At its December 7, 2016 meeting, the Portland City Council approved a new surtax to its business license tax for publicly traded companies subject to US Securities and Exchange Commission (SEC) disclosure and reporting requirements with a 3–1 vote.
The surtax is imposed on companies with a high CEO pay ratio. In 2015, the SEC adopted a rule requiring public companies to disclose their pay ratio reflecting the total compensation of their CEOs to the median compensation of their employees.
The “CEO Tax”
A company is subject to the surtax if its pay ratio is at least 100:1 as reported on SEC disclosures. For companies with a pay ratio between 100:1 and 250:1, the surtax is equal to 10 percent of a company’s business license tax base liability. The surtax increases to 25 percent if the pay ratio is 250:1 or greater.
For example, a business with $10 million in net income apportioned to the city of Portland and a reported pay ratio greater than 250:1 would have a base liability of $220,000 ($10,000,000 x 2.2%) and a surtax of $55,000 ($220,000 x 25%) for a total tax liability of $275,000.
The surtax is effective for tax years beginning on or after January 1, 2017.
The Portland Business License Tax
All corporations doing business in Portland are subject to the 2.2 percent business license tax.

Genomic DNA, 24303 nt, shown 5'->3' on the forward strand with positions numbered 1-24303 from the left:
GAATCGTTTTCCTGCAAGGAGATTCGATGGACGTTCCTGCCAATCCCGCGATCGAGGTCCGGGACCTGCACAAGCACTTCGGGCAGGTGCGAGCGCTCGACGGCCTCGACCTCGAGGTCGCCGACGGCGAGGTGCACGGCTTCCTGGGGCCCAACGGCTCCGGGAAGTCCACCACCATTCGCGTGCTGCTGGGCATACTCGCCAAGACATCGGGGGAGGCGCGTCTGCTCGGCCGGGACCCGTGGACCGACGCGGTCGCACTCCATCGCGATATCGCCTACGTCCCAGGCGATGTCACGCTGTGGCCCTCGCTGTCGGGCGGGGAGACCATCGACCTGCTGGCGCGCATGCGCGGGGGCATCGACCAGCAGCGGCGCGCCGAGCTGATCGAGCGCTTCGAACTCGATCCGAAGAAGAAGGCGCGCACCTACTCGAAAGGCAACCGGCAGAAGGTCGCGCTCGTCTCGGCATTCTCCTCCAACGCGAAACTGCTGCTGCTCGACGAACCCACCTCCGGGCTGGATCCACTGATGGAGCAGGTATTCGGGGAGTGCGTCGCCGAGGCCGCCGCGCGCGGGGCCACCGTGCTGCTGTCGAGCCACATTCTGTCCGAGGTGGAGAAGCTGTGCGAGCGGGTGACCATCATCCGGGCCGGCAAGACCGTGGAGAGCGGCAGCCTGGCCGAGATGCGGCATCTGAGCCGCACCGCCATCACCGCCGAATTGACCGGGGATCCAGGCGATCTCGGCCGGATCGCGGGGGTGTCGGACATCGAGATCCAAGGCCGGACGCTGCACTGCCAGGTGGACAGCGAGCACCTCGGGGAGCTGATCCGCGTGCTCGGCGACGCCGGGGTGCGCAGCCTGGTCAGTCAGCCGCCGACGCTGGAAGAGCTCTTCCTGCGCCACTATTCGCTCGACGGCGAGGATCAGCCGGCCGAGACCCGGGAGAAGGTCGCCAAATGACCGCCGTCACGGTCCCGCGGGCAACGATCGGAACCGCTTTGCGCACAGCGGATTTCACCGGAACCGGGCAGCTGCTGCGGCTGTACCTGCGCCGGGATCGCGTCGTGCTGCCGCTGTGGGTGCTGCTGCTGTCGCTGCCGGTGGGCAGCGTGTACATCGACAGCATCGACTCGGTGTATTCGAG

Multnomah County, which encompasses most of Portland’s city limits, imposes a separate business income tax of 1.45 percent. Although the two taxes are reported on one form, the surtax applies only to the city of Portland’s business license tax, not Multnomah County’s business income tax.
Taxpayers with income from business activities inside and outside the city of Portland must apportion their income to Portland using a single receipts factor. Provisions to determine Portland apportionment can vary from Oregon apportionment rules for sales of tangible personal property and service income.
Regardless of where a corporation is headquartered, and even if the CEO never travels to Portland, the surtax applies if the corporation is subject to the business license tax and its pay ratio exceeds the thresholds.
We’re Here to Help
If you have questions about how this new surtax will affect your business, contact your Moss Adams professional or email firstname.lastname@example.org. We can help you determine your Portland business license tax obligations and apportionment methodology while analyzing and implementing mitigating strategies.